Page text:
Is present-bias a distinctive psychological kind?

Inquiry: An Interdisciplinary Journal of Philosophy (forthcoming)
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Abstract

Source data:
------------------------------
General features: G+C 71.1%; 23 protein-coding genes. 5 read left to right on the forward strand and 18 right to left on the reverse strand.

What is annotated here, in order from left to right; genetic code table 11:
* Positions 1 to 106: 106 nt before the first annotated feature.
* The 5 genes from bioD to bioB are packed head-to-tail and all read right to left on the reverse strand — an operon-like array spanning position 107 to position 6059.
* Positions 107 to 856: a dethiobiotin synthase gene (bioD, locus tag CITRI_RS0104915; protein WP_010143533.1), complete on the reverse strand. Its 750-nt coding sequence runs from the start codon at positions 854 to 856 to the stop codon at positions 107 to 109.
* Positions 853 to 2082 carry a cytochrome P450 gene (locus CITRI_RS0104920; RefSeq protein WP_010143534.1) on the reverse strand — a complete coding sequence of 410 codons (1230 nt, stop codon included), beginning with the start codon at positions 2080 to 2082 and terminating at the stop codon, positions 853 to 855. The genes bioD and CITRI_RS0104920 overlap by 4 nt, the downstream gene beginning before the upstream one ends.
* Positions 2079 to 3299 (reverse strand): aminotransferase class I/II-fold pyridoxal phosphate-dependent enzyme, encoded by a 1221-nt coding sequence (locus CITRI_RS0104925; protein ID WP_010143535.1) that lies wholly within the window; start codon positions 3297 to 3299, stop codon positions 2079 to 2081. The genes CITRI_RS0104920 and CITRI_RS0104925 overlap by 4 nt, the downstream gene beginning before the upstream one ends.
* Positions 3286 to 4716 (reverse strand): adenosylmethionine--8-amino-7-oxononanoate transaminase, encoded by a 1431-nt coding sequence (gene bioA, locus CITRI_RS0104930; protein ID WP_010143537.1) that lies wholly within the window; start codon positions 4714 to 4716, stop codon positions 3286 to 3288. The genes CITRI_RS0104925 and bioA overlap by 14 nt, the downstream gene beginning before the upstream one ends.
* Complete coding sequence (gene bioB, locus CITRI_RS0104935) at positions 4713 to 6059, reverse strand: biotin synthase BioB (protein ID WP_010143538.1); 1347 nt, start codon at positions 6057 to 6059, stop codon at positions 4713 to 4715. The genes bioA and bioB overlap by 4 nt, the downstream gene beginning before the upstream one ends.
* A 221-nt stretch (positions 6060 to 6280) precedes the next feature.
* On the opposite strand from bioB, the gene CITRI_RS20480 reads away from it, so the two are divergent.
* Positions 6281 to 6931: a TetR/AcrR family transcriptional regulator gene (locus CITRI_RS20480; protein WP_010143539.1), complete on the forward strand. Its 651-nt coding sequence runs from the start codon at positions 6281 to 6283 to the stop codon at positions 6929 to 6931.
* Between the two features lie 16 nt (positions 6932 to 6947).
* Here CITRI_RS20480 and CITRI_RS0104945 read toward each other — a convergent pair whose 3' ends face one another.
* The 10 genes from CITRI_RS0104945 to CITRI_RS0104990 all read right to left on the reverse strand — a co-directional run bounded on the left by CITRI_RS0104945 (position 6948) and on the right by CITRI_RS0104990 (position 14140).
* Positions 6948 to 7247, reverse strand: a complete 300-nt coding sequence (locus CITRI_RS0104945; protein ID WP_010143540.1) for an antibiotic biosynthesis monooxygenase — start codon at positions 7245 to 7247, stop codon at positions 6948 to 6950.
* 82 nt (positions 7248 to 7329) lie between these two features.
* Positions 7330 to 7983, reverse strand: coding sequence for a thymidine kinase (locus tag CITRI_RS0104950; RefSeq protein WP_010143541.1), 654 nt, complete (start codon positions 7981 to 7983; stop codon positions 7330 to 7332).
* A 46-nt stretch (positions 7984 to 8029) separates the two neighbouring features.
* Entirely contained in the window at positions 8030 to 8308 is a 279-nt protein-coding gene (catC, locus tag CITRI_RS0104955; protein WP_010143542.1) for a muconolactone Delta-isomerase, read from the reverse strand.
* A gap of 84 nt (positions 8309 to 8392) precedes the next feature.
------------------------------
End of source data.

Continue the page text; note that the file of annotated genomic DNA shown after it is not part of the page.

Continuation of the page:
Present-bias is the preference, all else being equal, for positive events to be located in the present rather than the non-present, and for negative events to be located in the non-present rather than the present. Very little attention has been given to present-bias in the contemporary literature on time biases. This may be because it is often assumed that present-bias is not a distinctive psychological kind; that what explains people’s being present-biased is just what explains them displaying various other time-biases. According to this view, there is no need to investigate present-bias independently of investigating these other biases, since present-bias is really just a manifestation of these other biases. We call this the manifestation thesis. We take up the question of whether the manifestation thesis is true, and argue that it is not. Thus, by failing to investigate present-bias in its own right we are failing fully to understand the spectrum of ways in which people display time biases. In turn, we suggest, this may have implications for the ways we evaluate whether present-bias is rationally permissible.

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